We init our AutoOpMode with field coordinates and then keep track of the field position through the Auto period. When we transition to TeleOp I would like to use the last known position from the AutoOpMode.
I am thinking of using a static variable in the AutoOpMode and set it when on stop is requested. Then on TeleOp init, read those values in the TeleOpMode init from the AutoOpMode object.
Would this do the trick. It doesn’t look like the AutoOpMode object is destroyed, from my research on the topic. That would be a problem if it was!
We create a class that holds a variety of static values. Some are generated during Auto for Teleop, and others are just used by several subsystems.
We also use this class to determine if we need to do things like Home the Arm. Normally it’s done in Auto, so Teleop doesn’t need to do it, but if you are just testing, and not runing Auto, Teleop can tell that it hasn’t been done by checking the ARM_HAS_HOMED member.
Just curious, but does this approach using static variables to save values across opmodes also assume the use of Android Studio? Or does it also work in OnBot Java?
Last season our programmers noticed that static variables in OnBot Java that were modified from within an OpMode would sometimes keep the changed values across program builds and not revert to a default unless a power cycle (or maybe a “restart robot”) was performed.
I speculated this is because of how OBJ compiles/loads its classes (and keeps the app running throughout), as opposed to Android Studio which rebuilds/restarts the entire app on every build, but I’m curious if that’s at all plausible/true and something for OBJ users to be aware of.
Phrased another way, in the example given above for ARM_HAS_HOMED… at what point does ARM_HAS_HOMED get reset back to “false”? Or is it just assumed to be homed once per power cycle?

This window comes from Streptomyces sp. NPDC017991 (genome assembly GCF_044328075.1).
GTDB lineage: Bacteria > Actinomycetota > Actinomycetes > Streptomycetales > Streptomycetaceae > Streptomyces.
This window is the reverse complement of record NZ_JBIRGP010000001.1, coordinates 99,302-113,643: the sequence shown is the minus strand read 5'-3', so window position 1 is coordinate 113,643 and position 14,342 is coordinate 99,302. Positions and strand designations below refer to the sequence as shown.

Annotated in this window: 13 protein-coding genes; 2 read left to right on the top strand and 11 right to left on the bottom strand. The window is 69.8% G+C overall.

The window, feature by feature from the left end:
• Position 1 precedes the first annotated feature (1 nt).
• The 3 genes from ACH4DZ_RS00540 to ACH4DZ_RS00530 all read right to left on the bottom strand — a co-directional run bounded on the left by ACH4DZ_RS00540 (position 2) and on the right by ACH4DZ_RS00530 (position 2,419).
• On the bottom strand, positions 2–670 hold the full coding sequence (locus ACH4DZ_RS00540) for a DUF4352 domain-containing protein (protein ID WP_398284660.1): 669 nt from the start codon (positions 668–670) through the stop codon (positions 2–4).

I am using Android Studio, and I am afraid that all I can do is confirm that the values are reset every time.
Hmm… I’m not sure how it would work in OnBotJava. I should try to find out.
As for Android Studio… The thing to remember is that all the opmodes are compiled into the app when it’s built. So as far as the app is concerned, running an opmode is just executing a certain part of the app’s code. So unless the app is explicitly resetting things between opmode runs, you can’t assume things will always start out the same each time you run anopmode. That being said, there ARE a lot of things that the app resets between runs. For example, Motor directions get reset, so direction changes you may make in Auto, don’t just roll into Teleop. This used to happen and it was extremely confusing.
As for the ARM_HAS_HOMED example, it’s ONLY automatically set False when the Robot Controller app first starts up which happens at power-on. After that it’s up to the opmodes to manage the state.
To get a consistent behavior, we ignore the value when we run AUTO, and always home the arm, which sets ARM_HAS_HOMED to true as the last action in homeArm().
At the start of Teleop, we check the flag, and only home the arm if ARM_HAS_HOMED is false. So, at competition the arm is only homed at the start of Auto.
Finally, we explicitly clear ARM_HAS_HOMED to false when our Teleop LinearOpmode exits. This way, if we run teleop several times in a row while testing, the arm will assume it hasn’t been homed and so it homes itself each time.
It’s worth noting that the reason we don’t want to automatically home the arm at the start of Teleop at a competition is that you can’t be sure that the robot is in a safe state at the end of auto. It could have been hit by another robot, or just gone off course. So doing an automatic home might cause problems. We always provide a manual way to trigger homing the arm for these situations (like tapping the touch pad) so the driver can assess the situation and recover gracefully.